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This female dog-star of her little sky,
Oh! wretch without a tear-without a thought,
(Few subjects have had such strong attractions for Painters, Scnlptors and Poets as the fate of this heroic embodiment of the undaunted spirit, rising above corporeal pangs, and asserting its divinity. Byron has seized the noble idea with all his wonderful quickness of conception, and has produced a poem worthy of bis theme.
This piece should be declaimed with strength, of voice and dignity of manper.)
TITAN! to whose immortal eyes
Were not as things that gods despise,
Which speaks but in its loneliness,
Until its voice is echoless.
Titan! to thee the strife was given
And the inexorable Heaven,
The wretched gift eternity
And that the Thun ierer wrung from thee
The fate thou didst so well foresee,
Thy Godlike crime was to be kind,
And strengthen man with his own mind:
In the endurance, and repulse
Which Earth and Heaven could not convulse, A mighty lesson we inherit:
Thou art a symbol and a sign
Like thee, Man is in part divine,
His own funereal destiny ;
And a firm will, and a deep sense,
Its own concenter'd recompense,
(A fitting tribute to our greatest statesman, from our greatest post. Should be delivered with a full, sonorous tone.)
GREAT were the hearts, and strong the minds,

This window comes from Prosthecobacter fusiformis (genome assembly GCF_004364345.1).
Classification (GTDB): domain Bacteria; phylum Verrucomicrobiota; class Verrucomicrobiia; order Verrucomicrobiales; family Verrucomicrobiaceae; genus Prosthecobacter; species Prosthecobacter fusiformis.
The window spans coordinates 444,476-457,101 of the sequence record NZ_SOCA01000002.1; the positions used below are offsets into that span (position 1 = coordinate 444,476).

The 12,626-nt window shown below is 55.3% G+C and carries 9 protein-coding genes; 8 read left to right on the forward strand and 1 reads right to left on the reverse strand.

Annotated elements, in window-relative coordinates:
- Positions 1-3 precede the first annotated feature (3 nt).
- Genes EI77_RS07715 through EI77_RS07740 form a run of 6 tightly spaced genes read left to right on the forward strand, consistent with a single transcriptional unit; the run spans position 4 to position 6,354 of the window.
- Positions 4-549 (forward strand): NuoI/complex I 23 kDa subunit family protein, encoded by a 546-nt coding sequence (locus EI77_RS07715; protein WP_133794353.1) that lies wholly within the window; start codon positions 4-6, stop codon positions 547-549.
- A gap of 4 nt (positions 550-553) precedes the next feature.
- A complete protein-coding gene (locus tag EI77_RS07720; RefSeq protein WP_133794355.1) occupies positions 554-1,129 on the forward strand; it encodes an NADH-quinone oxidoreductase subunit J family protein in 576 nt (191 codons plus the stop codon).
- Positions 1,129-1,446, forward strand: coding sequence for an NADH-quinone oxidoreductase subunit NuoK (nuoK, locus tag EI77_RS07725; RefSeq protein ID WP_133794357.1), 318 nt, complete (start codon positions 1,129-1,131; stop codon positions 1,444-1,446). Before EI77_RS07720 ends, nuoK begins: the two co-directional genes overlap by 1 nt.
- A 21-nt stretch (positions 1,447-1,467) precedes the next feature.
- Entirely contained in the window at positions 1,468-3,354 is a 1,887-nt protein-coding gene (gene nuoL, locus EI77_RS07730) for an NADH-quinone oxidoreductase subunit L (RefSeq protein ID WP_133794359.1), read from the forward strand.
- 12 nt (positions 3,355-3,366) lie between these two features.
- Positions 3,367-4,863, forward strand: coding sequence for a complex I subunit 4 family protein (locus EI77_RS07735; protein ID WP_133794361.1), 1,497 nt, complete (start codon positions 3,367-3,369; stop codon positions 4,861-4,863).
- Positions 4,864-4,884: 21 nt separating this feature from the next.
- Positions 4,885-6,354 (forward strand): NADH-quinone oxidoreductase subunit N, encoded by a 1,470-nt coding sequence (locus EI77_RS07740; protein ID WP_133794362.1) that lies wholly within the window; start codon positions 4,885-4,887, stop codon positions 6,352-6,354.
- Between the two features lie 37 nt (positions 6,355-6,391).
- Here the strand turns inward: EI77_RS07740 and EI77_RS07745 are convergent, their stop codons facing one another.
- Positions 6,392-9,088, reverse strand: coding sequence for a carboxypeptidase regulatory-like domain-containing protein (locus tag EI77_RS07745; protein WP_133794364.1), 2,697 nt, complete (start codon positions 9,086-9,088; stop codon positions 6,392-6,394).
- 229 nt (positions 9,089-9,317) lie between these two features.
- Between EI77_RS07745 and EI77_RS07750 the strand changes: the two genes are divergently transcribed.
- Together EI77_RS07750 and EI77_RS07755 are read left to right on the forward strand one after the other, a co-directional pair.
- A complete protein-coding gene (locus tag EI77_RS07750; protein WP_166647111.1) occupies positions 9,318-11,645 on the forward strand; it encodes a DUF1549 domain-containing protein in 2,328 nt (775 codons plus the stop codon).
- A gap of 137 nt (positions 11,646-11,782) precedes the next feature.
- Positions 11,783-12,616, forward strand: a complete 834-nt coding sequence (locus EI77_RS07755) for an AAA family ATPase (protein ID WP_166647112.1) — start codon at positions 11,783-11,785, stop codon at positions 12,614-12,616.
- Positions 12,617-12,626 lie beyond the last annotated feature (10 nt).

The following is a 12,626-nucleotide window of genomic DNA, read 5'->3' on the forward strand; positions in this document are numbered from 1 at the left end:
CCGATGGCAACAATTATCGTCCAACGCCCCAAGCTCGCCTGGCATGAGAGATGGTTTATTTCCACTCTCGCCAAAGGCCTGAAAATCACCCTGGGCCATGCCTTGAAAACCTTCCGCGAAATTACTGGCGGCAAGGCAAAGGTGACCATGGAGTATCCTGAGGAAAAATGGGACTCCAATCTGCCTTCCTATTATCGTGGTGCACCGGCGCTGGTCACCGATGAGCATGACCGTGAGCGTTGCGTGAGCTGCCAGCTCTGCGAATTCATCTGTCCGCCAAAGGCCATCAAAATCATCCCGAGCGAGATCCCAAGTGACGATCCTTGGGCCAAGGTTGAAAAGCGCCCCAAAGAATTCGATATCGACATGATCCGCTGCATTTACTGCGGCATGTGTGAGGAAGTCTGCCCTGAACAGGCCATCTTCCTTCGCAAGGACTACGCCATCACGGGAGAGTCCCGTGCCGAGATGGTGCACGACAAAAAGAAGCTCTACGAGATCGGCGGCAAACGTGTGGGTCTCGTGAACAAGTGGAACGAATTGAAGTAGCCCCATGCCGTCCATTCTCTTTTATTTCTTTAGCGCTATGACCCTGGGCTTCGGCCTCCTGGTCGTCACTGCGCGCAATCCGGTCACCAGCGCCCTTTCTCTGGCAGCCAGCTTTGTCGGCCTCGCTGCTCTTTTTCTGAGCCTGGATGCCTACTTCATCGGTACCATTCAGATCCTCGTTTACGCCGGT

Of those who framed, in high debate,
Our fair broad empire, state with state.
And deep the gladness of the hour,
When, as the auspicious task was done,
Was given to GLORY'S UNSPOILED SON.
That noble race is gone; the suns
Of fifty years have risen and set;
So strongly forged, are brighter yet.
Wide-as our own free race increase
Wide shall extend the elastic chain,
State after state, a mighty train.
A PSALM OF LIFE.
(This brief poom should be given in a slow, solemn manner. But the reader should carefully avoid falling into a sing-song recitation, which the swinging rhythm of the construction will be apt to lead to.)
Tell me not, in mournful numbers,
“ Life is but an empty dream !" For the soul is dead that slumbers,
And things are not what they seem.
Art is long and time is fleeting,
And our hearts, though stont and brave,
Funeral marches to the grave.
In the world's broad field of battle,
In the bivouac of Life,
Be a hero in the strife !
Trust no Future, howe'er pleasant!
Let the dead Past bury its dead!
Heart within, and God o'erhead !
Lives of great men all remind us,
We can make our lives sublime,
Footprints on the sands of time;
Sailing o'er life's solemn main,
A forlorn and shipwrecked brother
Seeing, shall take heart again.
Let us, then, be up and doing
With a heart for any fate ;
Learn to labour and to wait.
PAUL REVERE'S RIDE.
(This spirited poem gives opportunity for many different styles of delivery. First-the calm, but determined, utterance of the brave man's resolve. Second-the whispering description of the churchyard and belfry. Last-in bold, rapid accents should pour out the sharp, ringing description of the impetuous ride.]
Listen, my children, and you shall hear
Who remembers that famous day and year.
By land or sea from the town to-night,
Of the North-Church tower, as a signal-light-
Then he said Good night, and with muffled oar